I know that in Grammer and BatLib BASIC ReCode, you can change the calculator into 15 MHz mode which makes programs run significantly faster. Is there a way to do this so as to effect all functions on a calculator, so that all programs of any language would run faster in 15 MHz mode? This would be a great way for me to just speed programs up. :)
In TI-BASIC, all functions are executed at the fastest speed. This means graphing is done at 15MHz and BASIC programs are run at 15MHz. The only stuff that isn't run at top speed automatically are assembly programs run using the Asm( token. The OS runs these at 6MHz to maintain compatibility with older assembly programs that are sensitive to speed. Assembly programmers can add a few bytes of code to the beginning of their programs to switch to 15MHz, but this is absolutely not practical for small programs. Here is the detailed reason:
At 6MHz, you can execute 6000000 t-states of code per second. At 15MHz, you can execute 15000000 t-states of code. A program like 3E02D310C9 takes 28 t-states to execute. At 6MHz, that is about .0000046666… seconds (a little over 4 millionths of a second). At 15MHz, it would take about .00000186666… seconds. You really aren't going to notice a difference. Now, in order to speed it up by 1 second, how much code do you have to go through?
You would need ten million t-states in order to even save 1 second! Since most instructions take about 6 or 7 t-states, you may need to execute aver a million lines of code for this to work. However, you would be correct to to think that we don't write programs that are millions of lines long. Instead, we use lots of loops, executing the same code over and over, and this is where you see a big speed up in Grammer, Axe, or ReCode. Drawing commands can often take thousands or even tens of thousands of t-states and only be about 100 instructions. A single loop in Grammer of a gravity engine might take about 200000 t-states, so it could execute 30 times per second at 6MHz. At 15MHz, it would work at 75 times per second, and this is noticeable.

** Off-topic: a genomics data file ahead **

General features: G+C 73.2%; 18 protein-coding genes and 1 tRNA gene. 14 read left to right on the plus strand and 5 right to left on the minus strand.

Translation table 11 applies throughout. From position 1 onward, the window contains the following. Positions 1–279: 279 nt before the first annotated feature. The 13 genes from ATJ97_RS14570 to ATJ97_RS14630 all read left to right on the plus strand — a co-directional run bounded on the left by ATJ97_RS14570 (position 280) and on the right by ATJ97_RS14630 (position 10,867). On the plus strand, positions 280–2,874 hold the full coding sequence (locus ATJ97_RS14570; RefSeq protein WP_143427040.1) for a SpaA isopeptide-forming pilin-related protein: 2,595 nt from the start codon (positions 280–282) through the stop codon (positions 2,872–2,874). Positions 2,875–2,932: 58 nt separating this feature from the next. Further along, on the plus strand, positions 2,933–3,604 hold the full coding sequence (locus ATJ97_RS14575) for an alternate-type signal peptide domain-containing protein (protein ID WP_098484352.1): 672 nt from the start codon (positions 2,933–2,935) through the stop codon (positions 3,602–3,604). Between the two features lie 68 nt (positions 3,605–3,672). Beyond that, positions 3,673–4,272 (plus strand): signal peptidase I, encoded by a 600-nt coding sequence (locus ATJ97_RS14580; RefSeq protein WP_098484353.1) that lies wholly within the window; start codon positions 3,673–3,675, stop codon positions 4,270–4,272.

So when is it useful for assembly programs to include the DB0207E601D320 (set speed to 15MHz if possible) at the start of their programs?
1) When they have code that gets repeated constantly
2) When the code is very long
47%? Take a look and try to imagine how cool 100% will be. This has won zContest 2011 and made news on TICalc. This compromise between Assembly and BASIC parses like BASIC and is fast like assembly. Grammer 2
Wow, thank you for that! :) I'll keep this in mind. Do all BatLib commands using the dim( parser hook run at 15 MHz by default then? Or only ReCode with the Full token?